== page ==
Is Faith Irrational?

Updated: Jan 4, 2019

For the Head... [2nd in a 2 part series]. [link to part 1]



In the previous post, we have seen that faith is ‘to hold something for true which we ourselves cannot directly know or prove.[1] We also saw that we hold something for true because we trust the person who communicated that truth to us. Nevertheless, even if faith is reasonable, would it not be better, more certain, to know that to believe? Additionally, can the arguments in favor of a natural faith legitimately support the reasonableness of a religious faith?


a. Faith vs. Knowledge

A person might hold that, ‘Direct empirical knowledge is better than faith when it comes to arriving at truth. Faith alone seems tenuous at best, a second rate solution.

How do we know anything directly? There are two routes: experience and deduction.

I know something through experience to be true because I have seen it to be so. For example, I know that when I let go of an apple, it will fall down and not up. I see the law of gravity in action. This principle is the foundation of the empirical sciences: our repeated experiences, or experiments, confirm our theories about the material reality around us.

The other means of knowledge is deduction. Logical deduction ‘is the process of reasoning from one or more statements (premises) to reach a logically certain conclusion… If all premises are true, the terms are clear, and the rules of deductive logic are followed, then the conclusion reached is necessarily true… (For) example: 1. All men are mortal. 2. Socrates is a man. 3. Therefore Socrates is mortal.’[2] That is, our intellect, while starting with the senses, is able to grasp truths beyond the merely empirical.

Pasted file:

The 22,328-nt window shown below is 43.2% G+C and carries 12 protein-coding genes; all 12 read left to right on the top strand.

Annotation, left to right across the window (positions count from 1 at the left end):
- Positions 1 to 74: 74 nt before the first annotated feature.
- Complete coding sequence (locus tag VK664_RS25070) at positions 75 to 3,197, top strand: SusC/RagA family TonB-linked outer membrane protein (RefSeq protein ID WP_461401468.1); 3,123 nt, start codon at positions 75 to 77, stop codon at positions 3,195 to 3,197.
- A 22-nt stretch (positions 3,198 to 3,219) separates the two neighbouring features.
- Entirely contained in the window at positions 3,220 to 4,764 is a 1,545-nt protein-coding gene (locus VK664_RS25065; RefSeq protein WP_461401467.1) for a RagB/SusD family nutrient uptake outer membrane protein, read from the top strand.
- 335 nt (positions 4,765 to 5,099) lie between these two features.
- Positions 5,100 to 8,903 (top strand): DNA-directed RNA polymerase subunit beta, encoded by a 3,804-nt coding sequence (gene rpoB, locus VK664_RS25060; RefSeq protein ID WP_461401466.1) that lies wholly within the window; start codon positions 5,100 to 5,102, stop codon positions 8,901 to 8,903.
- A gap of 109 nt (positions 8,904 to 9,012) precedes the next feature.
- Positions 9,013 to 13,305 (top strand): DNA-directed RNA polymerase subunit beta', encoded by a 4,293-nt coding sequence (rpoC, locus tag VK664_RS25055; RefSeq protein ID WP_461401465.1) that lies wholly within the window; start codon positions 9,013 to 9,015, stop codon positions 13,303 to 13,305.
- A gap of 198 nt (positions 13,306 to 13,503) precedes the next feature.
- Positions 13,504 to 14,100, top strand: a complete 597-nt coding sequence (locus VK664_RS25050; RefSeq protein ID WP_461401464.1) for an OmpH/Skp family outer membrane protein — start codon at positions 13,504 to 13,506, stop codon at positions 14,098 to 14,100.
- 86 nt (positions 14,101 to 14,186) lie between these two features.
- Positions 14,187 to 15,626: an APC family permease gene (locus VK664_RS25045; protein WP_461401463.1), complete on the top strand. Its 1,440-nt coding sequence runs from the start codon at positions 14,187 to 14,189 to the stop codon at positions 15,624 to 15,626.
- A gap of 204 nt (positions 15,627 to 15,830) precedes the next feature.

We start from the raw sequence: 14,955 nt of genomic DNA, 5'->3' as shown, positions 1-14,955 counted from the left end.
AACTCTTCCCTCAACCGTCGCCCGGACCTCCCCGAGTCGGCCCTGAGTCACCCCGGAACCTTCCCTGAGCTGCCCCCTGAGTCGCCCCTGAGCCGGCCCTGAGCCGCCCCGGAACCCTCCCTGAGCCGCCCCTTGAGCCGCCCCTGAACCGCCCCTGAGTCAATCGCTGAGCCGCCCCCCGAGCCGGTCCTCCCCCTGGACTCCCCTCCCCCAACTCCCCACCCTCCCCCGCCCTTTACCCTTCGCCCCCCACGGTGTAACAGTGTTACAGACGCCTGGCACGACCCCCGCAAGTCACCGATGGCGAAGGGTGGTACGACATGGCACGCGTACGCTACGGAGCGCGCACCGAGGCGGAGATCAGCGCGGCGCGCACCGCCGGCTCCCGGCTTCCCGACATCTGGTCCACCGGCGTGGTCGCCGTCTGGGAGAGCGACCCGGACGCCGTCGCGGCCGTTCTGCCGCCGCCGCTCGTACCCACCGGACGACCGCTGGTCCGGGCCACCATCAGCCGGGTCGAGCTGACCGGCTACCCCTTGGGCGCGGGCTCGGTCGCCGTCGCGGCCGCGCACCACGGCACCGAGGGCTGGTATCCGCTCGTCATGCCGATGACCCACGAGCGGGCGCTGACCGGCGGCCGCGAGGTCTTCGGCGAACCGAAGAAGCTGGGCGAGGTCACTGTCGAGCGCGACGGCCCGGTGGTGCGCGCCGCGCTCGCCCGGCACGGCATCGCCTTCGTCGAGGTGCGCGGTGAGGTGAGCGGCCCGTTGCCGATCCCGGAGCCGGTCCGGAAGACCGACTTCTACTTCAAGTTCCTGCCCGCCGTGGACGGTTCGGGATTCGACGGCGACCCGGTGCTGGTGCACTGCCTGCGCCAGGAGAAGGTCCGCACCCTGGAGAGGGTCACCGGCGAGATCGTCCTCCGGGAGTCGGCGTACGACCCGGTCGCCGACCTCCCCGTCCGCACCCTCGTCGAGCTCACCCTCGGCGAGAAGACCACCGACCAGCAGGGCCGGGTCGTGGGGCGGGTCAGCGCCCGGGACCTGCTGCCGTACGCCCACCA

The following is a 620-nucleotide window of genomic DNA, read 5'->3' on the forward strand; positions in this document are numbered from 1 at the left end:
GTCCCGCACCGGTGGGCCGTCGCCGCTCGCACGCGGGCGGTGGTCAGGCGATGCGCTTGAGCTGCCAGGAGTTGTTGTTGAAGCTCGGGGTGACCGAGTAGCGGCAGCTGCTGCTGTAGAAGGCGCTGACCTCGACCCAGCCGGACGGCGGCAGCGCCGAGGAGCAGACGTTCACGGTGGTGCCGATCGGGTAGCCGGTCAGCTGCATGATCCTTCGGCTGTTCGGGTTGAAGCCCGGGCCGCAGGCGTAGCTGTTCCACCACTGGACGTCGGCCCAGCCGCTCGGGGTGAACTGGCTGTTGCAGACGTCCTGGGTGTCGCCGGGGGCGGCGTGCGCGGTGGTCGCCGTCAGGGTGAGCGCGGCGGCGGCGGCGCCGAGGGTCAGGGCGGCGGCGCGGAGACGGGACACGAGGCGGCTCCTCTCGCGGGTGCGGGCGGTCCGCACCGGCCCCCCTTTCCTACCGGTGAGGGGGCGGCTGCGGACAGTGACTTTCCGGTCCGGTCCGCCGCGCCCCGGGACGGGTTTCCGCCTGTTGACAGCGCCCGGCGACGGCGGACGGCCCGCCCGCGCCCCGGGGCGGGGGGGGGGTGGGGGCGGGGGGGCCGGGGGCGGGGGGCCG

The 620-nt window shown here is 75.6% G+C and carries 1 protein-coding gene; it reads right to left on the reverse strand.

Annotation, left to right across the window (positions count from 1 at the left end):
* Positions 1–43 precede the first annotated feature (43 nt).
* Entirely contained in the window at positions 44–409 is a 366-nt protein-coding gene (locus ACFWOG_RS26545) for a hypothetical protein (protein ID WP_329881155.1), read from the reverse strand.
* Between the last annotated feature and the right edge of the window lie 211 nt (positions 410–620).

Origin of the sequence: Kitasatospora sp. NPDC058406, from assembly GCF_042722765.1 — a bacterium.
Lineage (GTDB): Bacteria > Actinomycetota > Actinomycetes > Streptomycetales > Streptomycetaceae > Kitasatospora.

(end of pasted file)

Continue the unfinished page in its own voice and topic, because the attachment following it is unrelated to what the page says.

Faith is the third way by which we can arrive at the truth, through the mediation of a messenger. The reality we access by faith is no less true for having arrived at it by faith. So if the plane is really in good flying condition, that truth is independent of whether I personally check it or if someone else checks it, or for that matter, if no one checks it.


Now, one might argue that my faith could be mistaken, which is possible. However, it is also possible that his or her experience or deduction could be mistaken. Have you ever taken one person for another at a first glance? Have you ever gotten a logical process, like a math problem, wrong? Who hasn’t? Both direct knowledge and the mediated knowledge of faith have failed us in the past, but both have also led us to truth.


I would even argue that faith could be more certain than my own experience, because if the person telling me about something knows more about the subject than I do, it is more reliable. My mechanic can give me more information about what is wrong with my car in five minutes than I can ascertain by looking at it an entire day. The very system of education relies upon faith: you trust that your professors or teachers know more about a given subject than you do. Rarely do you crosscheck the information given in a classroom, and even less so in a textbook. You believe them because you trust them. Only peer-reviewed articles would come under some scrutiny, and then, only by the peers, and not by everyone who reads them.